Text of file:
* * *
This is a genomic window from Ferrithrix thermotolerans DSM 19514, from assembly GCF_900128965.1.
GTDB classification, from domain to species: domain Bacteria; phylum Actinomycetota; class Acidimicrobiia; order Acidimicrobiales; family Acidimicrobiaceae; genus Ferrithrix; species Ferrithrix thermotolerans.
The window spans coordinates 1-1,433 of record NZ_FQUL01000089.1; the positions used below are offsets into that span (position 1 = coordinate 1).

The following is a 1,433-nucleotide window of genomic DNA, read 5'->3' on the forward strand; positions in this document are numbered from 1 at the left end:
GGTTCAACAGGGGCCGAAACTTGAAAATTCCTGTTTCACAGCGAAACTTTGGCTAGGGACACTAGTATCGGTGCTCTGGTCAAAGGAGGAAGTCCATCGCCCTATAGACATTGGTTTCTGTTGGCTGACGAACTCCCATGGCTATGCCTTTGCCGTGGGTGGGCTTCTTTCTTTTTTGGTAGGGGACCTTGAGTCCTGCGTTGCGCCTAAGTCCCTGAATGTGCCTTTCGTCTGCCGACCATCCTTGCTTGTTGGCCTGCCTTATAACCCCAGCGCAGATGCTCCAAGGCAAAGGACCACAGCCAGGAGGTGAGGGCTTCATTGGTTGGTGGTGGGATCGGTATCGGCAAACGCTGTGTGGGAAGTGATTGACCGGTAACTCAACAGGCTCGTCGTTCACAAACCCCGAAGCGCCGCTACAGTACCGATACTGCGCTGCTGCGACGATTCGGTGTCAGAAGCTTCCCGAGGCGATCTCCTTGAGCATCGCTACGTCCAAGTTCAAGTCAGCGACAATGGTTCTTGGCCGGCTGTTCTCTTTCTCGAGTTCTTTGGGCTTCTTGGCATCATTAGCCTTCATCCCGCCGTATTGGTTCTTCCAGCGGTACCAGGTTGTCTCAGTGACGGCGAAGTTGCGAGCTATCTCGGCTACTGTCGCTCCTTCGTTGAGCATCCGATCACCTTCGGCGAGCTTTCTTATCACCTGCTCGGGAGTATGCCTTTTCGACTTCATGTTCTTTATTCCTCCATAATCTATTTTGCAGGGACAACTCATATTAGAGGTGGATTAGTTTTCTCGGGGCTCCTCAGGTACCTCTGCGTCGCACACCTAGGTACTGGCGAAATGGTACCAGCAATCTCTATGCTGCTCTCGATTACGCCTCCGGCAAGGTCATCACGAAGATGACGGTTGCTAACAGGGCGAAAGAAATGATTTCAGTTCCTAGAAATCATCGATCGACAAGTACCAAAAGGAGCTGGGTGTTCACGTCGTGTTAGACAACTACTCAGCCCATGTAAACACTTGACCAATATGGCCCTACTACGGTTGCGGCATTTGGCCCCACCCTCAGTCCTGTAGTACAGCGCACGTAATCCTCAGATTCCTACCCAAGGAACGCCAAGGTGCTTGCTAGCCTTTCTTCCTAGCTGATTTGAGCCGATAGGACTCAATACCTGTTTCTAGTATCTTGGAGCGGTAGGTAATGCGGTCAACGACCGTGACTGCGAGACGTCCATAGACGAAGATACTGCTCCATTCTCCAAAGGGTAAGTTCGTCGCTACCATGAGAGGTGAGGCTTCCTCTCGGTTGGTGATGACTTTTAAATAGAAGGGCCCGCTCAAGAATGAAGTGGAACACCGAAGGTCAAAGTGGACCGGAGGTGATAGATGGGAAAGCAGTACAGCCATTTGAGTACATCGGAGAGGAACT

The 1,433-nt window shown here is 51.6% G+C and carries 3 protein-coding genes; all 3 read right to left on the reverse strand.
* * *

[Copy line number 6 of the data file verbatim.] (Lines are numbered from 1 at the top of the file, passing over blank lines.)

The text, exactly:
The 1,433-nt window shown here is 51.6% G+C and carries 3 protein-coding genes; all 3 read right to left on the reverse strand.